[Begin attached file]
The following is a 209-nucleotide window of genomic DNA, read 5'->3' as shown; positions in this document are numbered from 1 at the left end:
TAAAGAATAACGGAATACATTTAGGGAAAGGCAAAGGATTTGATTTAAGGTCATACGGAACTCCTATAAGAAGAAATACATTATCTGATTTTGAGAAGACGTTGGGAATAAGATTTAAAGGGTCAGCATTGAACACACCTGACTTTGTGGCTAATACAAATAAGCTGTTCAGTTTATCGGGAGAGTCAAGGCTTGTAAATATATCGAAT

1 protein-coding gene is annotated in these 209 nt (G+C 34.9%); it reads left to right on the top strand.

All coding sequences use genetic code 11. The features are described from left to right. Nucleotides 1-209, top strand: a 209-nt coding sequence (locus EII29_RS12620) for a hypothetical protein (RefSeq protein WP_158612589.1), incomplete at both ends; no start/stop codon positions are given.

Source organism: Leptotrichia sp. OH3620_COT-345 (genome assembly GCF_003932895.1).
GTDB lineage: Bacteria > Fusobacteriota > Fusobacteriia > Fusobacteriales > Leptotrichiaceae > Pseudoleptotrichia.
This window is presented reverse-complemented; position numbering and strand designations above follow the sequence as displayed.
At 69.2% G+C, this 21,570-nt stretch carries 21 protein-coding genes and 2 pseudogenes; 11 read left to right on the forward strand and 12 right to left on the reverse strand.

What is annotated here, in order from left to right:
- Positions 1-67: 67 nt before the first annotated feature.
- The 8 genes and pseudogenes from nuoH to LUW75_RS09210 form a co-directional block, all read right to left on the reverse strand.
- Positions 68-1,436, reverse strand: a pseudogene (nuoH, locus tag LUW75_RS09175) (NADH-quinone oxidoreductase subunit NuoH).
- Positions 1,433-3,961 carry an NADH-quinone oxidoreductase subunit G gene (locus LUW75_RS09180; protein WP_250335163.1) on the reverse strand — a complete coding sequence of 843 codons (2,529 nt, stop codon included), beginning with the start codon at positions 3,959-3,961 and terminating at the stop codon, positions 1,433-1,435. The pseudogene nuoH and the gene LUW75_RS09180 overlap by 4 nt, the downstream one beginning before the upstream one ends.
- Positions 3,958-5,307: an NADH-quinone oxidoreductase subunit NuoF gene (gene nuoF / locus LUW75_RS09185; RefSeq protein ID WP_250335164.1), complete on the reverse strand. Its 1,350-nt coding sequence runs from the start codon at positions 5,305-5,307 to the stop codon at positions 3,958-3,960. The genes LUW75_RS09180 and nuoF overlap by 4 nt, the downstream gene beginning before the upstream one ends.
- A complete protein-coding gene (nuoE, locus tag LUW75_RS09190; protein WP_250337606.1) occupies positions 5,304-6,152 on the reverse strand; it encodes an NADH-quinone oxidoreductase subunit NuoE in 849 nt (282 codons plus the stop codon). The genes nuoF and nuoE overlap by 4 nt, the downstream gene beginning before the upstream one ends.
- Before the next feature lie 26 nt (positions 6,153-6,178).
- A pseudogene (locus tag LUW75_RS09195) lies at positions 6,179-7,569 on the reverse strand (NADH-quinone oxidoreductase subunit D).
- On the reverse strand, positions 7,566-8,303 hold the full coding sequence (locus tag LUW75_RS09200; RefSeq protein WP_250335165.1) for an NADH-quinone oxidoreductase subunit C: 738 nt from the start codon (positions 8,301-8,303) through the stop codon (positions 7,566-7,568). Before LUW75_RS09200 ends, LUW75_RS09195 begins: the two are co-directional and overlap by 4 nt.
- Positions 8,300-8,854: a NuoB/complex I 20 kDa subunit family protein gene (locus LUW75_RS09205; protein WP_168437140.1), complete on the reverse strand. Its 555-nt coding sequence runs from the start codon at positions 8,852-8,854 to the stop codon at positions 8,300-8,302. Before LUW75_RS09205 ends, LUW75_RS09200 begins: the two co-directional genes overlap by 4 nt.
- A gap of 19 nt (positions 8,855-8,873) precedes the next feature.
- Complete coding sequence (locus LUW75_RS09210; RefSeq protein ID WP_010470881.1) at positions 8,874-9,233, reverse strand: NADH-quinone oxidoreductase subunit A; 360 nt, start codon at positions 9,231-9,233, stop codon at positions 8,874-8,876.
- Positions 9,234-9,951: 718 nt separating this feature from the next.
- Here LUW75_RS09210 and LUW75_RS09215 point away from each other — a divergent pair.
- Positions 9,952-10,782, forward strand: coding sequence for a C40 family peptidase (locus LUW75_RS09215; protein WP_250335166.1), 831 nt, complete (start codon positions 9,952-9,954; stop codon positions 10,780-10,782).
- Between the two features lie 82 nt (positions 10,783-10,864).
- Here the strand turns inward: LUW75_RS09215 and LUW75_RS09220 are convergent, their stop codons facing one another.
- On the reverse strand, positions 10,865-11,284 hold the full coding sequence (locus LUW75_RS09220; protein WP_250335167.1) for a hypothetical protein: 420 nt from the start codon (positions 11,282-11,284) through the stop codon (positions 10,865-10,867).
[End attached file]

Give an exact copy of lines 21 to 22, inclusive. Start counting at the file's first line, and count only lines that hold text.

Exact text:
- Complete coding sequence (locus LUW75_RS09210; RefSeq protein ID WP_010470881.1) at positions 8,874-9,233, reverse strand: NADH-quinone oxidoreductase subunit A; 360 nt, start codon at positions 9,231-9,233, stop codon at positions 8,874-8,876.
- Positions 9,234-9,951: 718 nt separating this feature from the next.